During our Citizen Thinking Labs (CTLs) we exposed more than 100 citizens from 5 European countries to a set of low-carbon lifestyle options to evaluate A) whether they were already implementing them, would be willing to implement them in the near future, or would reject the options, and, B) what the reasons for their choices were.
You can find more information on our Citizen Thinking Labs and the low-carbon lifestyle options on our website. Figure 1 shows the two “most popular” low-carbon lifestyle options per consumption domain (e.g. nutrition, mobility etc.) across our Citizen Thinking Labs.
In the following, we will point out the main motivations of acceptance of our participants and showcase a few country specific differences.
Acceptance was calculated by adding the number of participants who either selected « I am already doing this option » or « I will do this option from now on » and dividing the sum by the number of participants for whom the option was relevant, i.e.: total number of participants minus the number of participants who marked the option as "not relevant" for them. For example, a person who does not own a car cannot “give up the car and walk or cycle instead”, the option would be irrelevant for this person.
In the consumption domain of nutrition, the options “I will avoid food waste at home” and “I will eat only as much as I need to stay healthy” had the highest acceptance rate (95.4% each). Economic factors, i.e. rising food prices and “a better feeling” when wasting fewer resources, were stated as the main reasons and motivations for avoiding food waste. Reasons for not overeating included (improvement of) personal health and potential weight loss.
In the consumption domain mobility, participants expressed a high level of acceptance for “working from home”, reporting that it became an option during the COVID-19 pandemic, poses a lower risk of infection and made it possible to follow their own daily schedule, for example, dedicating more time to sleep. It is noteworthy, that while the acceptance rate was over 75% in 4 country labs (and even 100% in the Swedish lab), it was only 55.6% among the German participants. Reasons for lower acceptance in Germany included the concern that personal and professional life would be blended too much by working from home, and that social exchange and encounter at work after the COVID-19 pandemic were crucial.
The option of giving up one's car in favour of walking or cycling was accepted by 69.7% on average through our CTLs. Again, the acceptance rate in the German CTL was exceptionally low, with 22.2% (77.8% rejection), while for example, Spanish participants accepted it by a rate of 92.3%. As motivations for giving up their car, participants expressed that it was better for the environment and nature, and also healthier because it was an additional physical activity and could hence be enjoyed more. In the German CTL, where this option was very unpopular, people stressed the necessity of their car for managing everyday life, e.g. driving children to activities, and also referred to it as a kind of luxury which allows flexibility and comfort.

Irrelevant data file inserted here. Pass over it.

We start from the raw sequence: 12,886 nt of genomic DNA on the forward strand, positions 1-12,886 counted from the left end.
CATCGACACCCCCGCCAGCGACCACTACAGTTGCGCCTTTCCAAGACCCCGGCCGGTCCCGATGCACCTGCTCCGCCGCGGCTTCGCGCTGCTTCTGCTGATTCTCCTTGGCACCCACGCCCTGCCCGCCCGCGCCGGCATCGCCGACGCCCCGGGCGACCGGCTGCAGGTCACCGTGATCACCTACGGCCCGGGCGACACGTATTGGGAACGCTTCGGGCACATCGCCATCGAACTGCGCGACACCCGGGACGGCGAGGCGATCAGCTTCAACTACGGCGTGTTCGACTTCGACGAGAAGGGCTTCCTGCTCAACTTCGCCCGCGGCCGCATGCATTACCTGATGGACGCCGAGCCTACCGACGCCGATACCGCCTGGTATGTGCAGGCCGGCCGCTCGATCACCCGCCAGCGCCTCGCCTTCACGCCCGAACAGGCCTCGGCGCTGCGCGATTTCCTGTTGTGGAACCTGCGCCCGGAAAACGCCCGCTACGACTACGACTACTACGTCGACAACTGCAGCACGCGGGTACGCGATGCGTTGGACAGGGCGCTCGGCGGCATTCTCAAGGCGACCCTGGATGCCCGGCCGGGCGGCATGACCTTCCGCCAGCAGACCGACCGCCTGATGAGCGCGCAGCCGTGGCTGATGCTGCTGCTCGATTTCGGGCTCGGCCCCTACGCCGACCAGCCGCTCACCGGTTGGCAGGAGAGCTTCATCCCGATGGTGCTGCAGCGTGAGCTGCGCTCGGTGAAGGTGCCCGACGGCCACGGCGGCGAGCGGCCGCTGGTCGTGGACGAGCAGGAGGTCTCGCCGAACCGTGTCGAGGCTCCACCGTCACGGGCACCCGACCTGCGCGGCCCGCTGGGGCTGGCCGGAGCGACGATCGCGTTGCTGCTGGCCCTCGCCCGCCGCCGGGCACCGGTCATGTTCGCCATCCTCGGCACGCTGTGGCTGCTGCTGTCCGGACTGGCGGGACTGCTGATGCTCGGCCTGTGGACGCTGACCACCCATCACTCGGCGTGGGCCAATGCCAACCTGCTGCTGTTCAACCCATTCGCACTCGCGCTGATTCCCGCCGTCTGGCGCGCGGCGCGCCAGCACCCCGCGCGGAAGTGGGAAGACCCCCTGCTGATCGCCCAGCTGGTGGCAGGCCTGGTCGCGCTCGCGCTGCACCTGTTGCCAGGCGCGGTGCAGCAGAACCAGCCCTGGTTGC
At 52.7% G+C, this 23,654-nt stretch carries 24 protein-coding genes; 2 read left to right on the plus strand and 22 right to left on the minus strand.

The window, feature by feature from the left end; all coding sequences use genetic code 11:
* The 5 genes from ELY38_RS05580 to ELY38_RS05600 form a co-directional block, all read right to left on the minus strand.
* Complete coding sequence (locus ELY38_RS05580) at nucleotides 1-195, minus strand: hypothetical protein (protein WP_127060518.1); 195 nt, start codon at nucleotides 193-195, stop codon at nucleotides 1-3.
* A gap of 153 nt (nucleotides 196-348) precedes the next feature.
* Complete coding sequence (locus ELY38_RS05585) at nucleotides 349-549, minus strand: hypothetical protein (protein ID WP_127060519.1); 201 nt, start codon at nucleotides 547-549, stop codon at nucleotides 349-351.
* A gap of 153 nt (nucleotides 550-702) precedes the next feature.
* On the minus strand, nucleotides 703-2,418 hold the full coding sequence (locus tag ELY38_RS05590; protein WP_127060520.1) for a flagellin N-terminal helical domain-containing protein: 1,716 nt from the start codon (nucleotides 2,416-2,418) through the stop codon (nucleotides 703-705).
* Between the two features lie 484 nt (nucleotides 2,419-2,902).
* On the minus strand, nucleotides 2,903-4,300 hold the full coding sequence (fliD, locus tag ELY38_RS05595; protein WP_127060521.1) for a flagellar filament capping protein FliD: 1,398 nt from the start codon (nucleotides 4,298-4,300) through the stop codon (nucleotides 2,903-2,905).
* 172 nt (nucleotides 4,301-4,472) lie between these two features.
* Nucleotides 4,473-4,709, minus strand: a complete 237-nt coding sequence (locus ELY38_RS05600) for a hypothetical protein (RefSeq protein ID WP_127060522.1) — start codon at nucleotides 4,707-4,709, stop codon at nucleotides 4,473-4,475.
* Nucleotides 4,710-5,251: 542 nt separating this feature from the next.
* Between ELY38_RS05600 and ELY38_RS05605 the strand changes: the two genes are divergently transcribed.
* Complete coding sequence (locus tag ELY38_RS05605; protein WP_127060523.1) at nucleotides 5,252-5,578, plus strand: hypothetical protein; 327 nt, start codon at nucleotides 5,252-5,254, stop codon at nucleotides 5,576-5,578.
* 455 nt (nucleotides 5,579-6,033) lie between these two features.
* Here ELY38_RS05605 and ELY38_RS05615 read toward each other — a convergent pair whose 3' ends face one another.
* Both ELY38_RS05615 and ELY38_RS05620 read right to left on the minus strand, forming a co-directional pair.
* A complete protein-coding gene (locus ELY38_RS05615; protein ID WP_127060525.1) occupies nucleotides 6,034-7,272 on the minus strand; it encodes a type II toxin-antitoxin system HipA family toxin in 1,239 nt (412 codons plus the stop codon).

In the area of housing, financial/economic motivations played a dominant role. The most acceptable housing options for participants were switching to energy-efficient household devices and lighting. The acceptance rates were at 100% with the Spanish, German, Hungarian and Latvian participants. The primary reason given was energy saving, which also leads to lower costs.
In the area of leisure, the most accepted option was “I will buy fewer clothes and shoes” at a rate of 88.2%. “Voluntary simplicity” played a role in motivation, as many participants reported that they already owned too much, wanted to reduce impulse purchases and did not need more things. The motivation for “driving less for hobbies and leisure” was the wish to reduce emissions and protect the environment. In addition, people mentioned the possibility of saving money, and considered biking and walking a healthy physical activity. For this option, Latvian participants' acceptance ranked below average with a rate of 63%. This was due to the feeling that distances were too long, or adequate infrastructure was lacking.
“I will spend more money on non-consumptive activities instead of buying goods” was widely accepted (91.1%) in the consumption domain of Other. CTL participants considered time spent on activities to be more valuable and fulfilling than buying ever more thing. Time spent with family and friends, on education or on arts & culture was therefore considered more precious and more memorable than buying things. Stopping to buy more “things” was considered positive for personal and mental well-being.
One result of the CTLs is confirming what many already know and experience: Leading a lifestyle that is compatible with climate goals is not synonymous with sacrifice and hardship, but often includes a gain in quality of life in one way or the other.
Disclaimer: Due to the small sample size of citizens per country (20-24) and sometimes an even smaller sample out of those (e.g. when CTL participants did not express opinions on some low-carbon lifestyle options because they were or seemed “not relevant” to them), generalist “European” or country specific conclusions on citizens’ preferences for low-carbon lifestyle options cannot be drawn from our Citizen Thinking Labs. In the future course of the project, we will however use the results to speak of tendencies and trends of acceptance or rejection.
Lena Domröse and Maren Tornow (adelphi)